Key Themes and Concepts in Pride and Prejudice

Key Themes and Concepts in Pride and Prejudice

Pride: The novel’s title could refer to either Mr. Darcy or Elizabeth but it is relevant to the whole society Jane Austen portrays. Elizabeth is too proud to admit she is falling for Mr. Darcy and he is too proud to admit he could fall for someone below his station. This kind of pride should be over come and love does conquer it. However the pride of the Bennet family is a different sort of pride, theirs is legitimate. They feel it when they are worried and ashamed, not only for Lydia’s welfare when she runs away with Wickham but also because they would be looked down upon in society if their unmarried daughter is seen gallivanting with a soldier. It is also this kind of pride that causes Mr. Bennet to feel ashamed when he thinks Mr. Gardiner has paid to save his family’s honour.

Prejudice: Elizabeth feels that the wealthy Mr. Darcy could never be a match for her because he is of a higher class, at the same time Mr. Darcy says her family, particularly her mother, are not tempting to a man of his stature. However when he declares his love for Elizabeth Darcy shows his willingness to overcome such inequalities in their birth: “His sense of her inferiority–of its being a degradation–of the family obstacles which judgment had always opposed to inclination, were dwelt on with a warmth which seemed due to the consequence he was wounding, but was very unlikely to recommend his suit.” Quite rightly, Elizabeth is offended and turns him down, especially as she thinks that he has persuaded Mr. Bingley not to marry Jane for the very same reasons.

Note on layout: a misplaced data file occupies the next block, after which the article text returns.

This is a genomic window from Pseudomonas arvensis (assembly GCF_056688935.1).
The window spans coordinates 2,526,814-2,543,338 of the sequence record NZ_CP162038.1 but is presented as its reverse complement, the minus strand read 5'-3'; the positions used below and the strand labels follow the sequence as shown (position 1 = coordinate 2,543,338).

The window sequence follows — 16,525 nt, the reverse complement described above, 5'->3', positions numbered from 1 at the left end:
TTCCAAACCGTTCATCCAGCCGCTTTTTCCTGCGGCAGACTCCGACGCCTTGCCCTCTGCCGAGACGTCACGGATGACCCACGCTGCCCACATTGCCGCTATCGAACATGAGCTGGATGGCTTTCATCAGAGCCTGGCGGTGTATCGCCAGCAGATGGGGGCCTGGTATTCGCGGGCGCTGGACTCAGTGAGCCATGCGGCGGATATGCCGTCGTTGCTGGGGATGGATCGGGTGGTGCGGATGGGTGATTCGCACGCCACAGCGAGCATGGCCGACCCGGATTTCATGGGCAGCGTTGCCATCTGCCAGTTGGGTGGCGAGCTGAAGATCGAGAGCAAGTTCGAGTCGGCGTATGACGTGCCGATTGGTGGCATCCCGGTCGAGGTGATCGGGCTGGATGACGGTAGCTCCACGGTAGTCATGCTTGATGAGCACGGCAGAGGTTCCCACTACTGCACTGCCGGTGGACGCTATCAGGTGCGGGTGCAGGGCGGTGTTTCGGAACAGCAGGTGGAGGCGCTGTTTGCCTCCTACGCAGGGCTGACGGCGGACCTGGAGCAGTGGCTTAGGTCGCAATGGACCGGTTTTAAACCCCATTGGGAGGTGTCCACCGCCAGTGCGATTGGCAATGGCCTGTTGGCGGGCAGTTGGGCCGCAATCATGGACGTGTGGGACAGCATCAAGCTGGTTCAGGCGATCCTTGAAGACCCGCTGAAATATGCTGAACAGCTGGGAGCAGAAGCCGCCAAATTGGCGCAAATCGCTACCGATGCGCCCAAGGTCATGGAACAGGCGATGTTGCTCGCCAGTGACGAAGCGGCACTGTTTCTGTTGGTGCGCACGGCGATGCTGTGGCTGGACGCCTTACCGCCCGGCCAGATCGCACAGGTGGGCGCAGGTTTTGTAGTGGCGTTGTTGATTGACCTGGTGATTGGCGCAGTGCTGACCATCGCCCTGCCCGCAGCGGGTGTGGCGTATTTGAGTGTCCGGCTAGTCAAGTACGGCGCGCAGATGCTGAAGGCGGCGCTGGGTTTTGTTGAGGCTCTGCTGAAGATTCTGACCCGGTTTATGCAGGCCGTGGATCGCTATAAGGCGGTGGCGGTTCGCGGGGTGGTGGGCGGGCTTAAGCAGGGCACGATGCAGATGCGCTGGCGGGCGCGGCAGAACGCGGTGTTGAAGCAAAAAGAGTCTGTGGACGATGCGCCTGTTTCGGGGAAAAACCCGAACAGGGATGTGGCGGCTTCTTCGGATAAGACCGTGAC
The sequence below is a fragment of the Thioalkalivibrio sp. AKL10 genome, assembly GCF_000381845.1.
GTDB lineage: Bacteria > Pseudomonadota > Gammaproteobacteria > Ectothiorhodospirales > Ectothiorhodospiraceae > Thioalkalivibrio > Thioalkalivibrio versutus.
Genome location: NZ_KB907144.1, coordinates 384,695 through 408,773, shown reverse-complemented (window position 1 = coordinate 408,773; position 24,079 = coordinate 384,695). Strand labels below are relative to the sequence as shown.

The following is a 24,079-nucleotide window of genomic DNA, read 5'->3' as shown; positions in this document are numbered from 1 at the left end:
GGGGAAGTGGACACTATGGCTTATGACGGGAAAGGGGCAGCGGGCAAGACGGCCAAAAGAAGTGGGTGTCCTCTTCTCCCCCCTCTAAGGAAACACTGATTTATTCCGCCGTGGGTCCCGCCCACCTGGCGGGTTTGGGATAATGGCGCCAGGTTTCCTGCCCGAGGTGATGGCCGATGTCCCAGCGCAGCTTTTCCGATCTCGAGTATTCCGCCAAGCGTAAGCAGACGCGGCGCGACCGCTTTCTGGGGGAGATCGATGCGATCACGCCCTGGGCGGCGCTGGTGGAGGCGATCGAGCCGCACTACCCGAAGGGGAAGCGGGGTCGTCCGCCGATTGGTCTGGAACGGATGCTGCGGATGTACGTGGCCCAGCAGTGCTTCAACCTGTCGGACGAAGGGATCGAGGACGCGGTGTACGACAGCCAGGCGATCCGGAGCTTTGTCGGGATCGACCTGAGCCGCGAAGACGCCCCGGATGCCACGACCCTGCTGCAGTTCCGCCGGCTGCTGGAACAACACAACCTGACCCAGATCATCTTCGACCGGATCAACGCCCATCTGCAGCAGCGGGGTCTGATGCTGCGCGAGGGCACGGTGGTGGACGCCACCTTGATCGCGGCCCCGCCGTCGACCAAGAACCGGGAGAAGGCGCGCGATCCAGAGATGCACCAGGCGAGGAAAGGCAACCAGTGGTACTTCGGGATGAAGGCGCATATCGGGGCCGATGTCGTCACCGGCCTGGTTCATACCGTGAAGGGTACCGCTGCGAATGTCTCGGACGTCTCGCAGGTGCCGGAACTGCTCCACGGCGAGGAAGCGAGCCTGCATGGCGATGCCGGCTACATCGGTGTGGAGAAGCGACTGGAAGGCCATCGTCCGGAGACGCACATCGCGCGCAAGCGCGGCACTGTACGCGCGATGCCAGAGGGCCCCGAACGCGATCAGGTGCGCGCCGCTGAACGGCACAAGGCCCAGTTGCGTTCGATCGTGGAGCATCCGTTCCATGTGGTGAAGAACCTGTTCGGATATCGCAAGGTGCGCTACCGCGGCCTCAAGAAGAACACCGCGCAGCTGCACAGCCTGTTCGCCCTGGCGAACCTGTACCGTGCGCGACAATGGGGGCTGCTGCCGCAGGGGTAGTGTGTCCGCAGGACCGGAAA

Class: Class is integral to the novel as it is the main reason that the engagements of Jane and Elizabeth are so important. Both women marry an upper class man, but they do it for love, unlike Charlotte, who marries for money or Wickham who is also paid off. Because Mr. Darcy is upper class, he is supposed to be engaged to his cousin, Lady Catherine’s daughter, this was common as it kept money and property within upper class family circles and had little to do with love. The Bennets are a middle class family, they are not poor, but they are not as wealthy as Darcy, Bingley or Lady Catherine.

Love: Jane Austen’s novel shows a society that is divided and becomes united through romantic love. She shows the importance of marriage to the characters as they must marry, but shows the dangers of marrying because you have to. Charlotte is content but did not marry Mr. Collins for love; she does not end up very happy but is at least comfortable and has a family. Lydia does marry for love, but not to somebody who loves her and again money is the main thing that binds them together in the end. Although Elizabeth thinks it is class that stops Mr. Bingley from marrying Jane, it is in also that Mr. Darcy is worried about his friend’s heart, as he believes Jane to be ‘indifferent’. The decision Mr. Darcy makes is a very controversial one when he marries down a class for Elizabeth, in every marriage in the novel somebody is compromising, yet for Elizabeth, Jane, Darcy and Bingley love conquers all and the pride and prejudices that make their marriages a compromise have been overcome by love.